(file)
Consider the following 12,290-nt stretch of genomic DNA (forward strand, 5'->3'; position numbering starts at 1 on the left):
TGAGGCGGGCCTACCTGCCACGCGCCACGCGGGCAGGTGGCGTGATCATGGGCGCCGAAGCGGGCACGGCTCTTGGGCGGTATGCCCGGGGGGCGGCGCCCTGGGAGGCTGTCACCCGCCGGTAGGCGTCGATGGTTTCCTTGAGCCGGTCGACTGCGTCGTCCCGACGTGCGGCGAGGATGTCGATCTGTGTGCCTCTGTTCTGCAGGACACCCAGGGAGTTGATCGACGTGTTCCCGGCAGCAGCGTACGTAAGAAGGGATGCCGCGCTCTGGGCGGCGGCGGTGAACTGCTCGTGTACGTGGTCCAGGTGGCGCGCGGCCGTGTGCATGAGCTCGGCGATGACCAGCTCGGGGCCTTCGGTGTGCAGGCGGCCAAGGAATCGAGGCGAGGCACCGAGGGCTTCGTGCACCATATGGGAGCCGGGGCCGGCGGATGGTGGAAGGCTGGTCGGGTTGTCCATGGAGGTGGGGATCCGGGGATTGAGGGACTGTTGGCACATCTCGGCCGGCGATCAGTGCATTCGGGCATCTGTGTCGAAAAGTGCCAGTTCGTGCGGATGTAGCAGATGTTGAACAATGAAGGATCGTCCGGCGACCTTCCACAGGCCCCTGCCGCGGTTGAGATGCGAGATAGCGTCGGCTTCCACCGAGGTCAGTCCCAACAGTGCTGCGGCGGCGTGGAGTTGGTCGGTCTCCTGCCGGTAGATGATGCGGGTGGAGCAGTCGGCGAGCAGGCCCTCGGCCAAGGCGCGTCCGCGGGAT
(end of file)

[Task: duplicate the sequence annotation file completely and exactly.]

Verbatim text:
Consider the following 12,290-nt stretch of genomic DNA (forward strand, 5'->3'; position numbering starts at 1 on the left):
TGAGGCGGGCCTACCTGCCACGCGCCACGCGGGCAGGTGGCGTGATCATGGGCGCCGAAGCGGGCACGGCTCTTGGGCGGTATGCCCGGGGGGCGGCGCCCTGGGAGGCTGTCACCCGCCGGTAGGCGTCGATGGTTTCCTTGAGCCGGTCGACTGCGTCGTCCCGACGTGCGGCGAGGATGTCGATCTGTGTGCCTCTGTTCTGCAGGACACCCAGGGAGTTGATCGACGTGTTCCCGGCAGCAGCGTACGTAAGAAGGGATGCCGCGCTCTGGGCGGCGGCGGTGAACTGCTCGTGTACGTGGTCCAGGTGGCGCGCGGCCGTGTGCATGAGCTCGGCGATGACCAGCTCGGGGCCTTCGGTGTGCAGGCGGCCAAGGAATCGAGGCGAGGCACCGAGGGCTTCGTGCACCATATGGGAGCCGGGGCCGGCGGATGGTGGAAGGCTGGTCGGGTTGTCCATGGAGGTGGGGATCCGGGGATTGAGGGACTGTTGGCACATCTCGGCCGGCGATCAGTGCATTCGGGCATCTGTGTCGAAAAGTGCCAGTTCGTGCGGATGTAGCAGATGTTGAACAATGAAGGATCGTCCGGCGACCTTCCACAGGCCCCTGCCGCGGTTGAGATGCGAGATAGCGTCGGCTTCCACCGAGGTCAGTCCCAACAGTGCTGCGGCGGCGTGGAGTTGGTCGGTCTCCTGCCGGTAGATGATGCGGGTGGAGCAGTCGGCGAGCAGGCCCTCGGCCAAGGCGCGTCCGCGGGAT